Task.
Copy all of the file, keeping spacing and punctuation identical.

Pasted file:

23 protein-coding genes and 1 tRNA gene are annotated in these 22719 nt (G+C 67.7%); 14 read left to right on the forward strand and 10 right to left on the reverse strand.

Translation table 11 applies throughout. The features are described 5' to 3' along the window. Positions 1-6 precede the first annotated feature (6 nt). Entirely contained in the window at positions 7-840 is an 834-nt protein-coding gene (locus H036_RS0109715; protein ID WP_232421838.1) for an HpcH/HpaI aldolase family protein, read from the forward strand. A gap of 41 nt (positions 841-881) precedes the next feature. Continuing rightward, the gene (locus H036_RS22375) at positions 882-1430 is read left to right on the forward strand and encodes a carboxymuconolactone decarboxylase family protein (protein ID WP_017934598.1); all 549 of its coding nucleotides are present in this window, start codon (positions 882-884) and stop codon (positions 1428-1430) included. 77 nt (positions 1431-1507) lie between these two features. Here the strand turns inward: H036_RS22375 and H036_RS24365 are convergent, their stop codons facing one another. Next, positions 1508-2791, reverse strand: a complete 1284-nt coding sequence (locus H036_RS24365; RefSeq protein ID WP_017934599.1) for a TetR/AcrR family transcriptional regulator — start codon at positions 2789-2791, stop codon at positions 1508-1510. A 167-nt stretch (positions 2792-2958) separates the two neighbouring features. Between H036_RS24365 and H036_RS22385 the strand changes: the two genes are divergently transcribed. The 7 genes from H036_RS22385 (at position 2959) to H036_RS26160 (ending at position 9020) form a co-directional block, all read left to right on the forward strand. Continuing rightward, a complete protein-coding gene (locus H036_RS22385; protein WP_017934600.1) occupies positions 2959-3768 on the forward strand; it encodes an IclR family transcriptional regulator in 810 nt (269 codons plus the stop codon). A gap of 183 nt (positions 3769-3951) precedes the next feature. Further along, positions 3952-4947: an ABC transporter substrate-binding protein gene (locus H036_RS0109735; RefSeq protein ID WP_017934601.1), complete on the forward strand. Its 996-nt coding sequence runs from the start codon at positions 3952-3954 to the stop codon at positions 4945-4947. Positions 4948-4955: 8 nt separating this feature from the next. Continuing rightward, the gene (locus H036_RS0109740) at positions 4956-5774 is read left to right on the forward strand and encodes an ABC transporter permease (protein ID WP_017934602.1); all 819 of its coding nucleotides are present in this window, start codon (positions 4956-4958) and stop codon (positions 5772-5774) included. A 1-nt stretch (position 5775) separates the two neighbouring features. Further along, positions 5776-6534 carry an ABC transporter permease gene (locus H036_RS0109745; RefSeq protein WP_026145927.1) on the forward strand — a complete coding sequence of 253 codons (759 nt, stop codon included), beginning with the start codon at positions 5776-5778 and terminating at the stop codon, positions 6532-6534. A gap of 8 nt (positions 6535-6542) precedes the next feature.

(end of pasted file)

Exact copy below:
23 protein-coding genes and 1 tRNA gene are annotated in these 22719 nt (G+C 67.7%); 14 read left to right on the forward strand and 10 right to left on the reverse strand.

Translation table 11 applies throughout. The features are described 5' to 3' along the window. Positions 1-6 precede the first annotated feature (6 nt). Entirely contained in the window at positions 7-840 is an 834-nt protein-coding gene (locus H036_RS0109715; protein ID WP_232421838.1) for an HpcH/HpaI aldolase family protein, read from the forward strand. A gap of 41 nt (positions 841-881) precedes the next feature. Continuing rightward, the gene (locus H036_RS22375) at positions 882-1430 is read left to right on the forward strand and encodes a carboxymuconolactone decarboxylase family protein (protein ID WP_017934598.1); all 549 of its coding nucleotides are present in this window, start codon (positions 882-884) and stop codon (positions 1428-1430) included. 77 nt (positions 1431-1507) lie between these two features. Here the strand turns inward: H036_RS22375 and H036_RS24365 are convergent, their stop codons facing one another. Next, positions 1508-2791, reverse strand: a complete 1284-nt coding sequence (locus H036_RS24365; RefSeq protein ID WP_017934599.1) for a TetR/AcrR family transcriptional regulator — start codon at positions 2789-2791, stop codon at positions 1508-1510. A 167-nt stretch (positions 2792-2958) separates the two neighbouring features. Between H036_RS24365 and H036_RS22385 the strand changes: the two genes are divergently transcribed. The 7 genes from H036_RS22385 (at position 2959) to H036_RS26160 (ending at position 9020) form a co-directional block, all read left to right on the forward strand. Continuing rightward, a complete protein-coding gene (locus H036_RS22385; protein WP_017934600.1) occupies positions 2959-3768 on the forward strand; it encodes an IclR family transcriptional regulator in 810 nt (269 codons plus the stop codon). A gap of 183 nt (positions 3769-3951) precedes the next feature. Further along, positions 3952-4947: an ABC transporter substrate-binding protein gene (locus H036_RS0109735; RefSeq protein ID WP_017934601.1), complete on the forward strand. Its 996-nt coding sequence runs from the start codon at positions 3952-3954 to the stop codon at positions 4945-4947. Positions 4948-4955: 8 nt separating this feature from the next. Continuing rightward, the gene (locus H036_RS0109740) at positions 4956-5774 is read left to right on the forward strand and encodes an ABC transporter permease (protein ID WP_017934602.1); all 819 of its coding nucleotides are present in this window, start codon (positions 4956-4958) and stop codon (positions 5772-5774) included. A 1-nt stretch (position 5775) separates the two neighbouring features. Further along, positions 5776-6534 carry an ABC transporter permease gene (locus H036_RS0109745; RefSeq protein WP_026145927.1) on the forward strand — a complete coding sequence of 253 codons (759 nt, stop codon included), beginning with the start codon at positions 5776-5778 and terminating at the stop codon, positions 6532-6534. A gap of 8 nt (positions 6535-6542) precedes the next feature.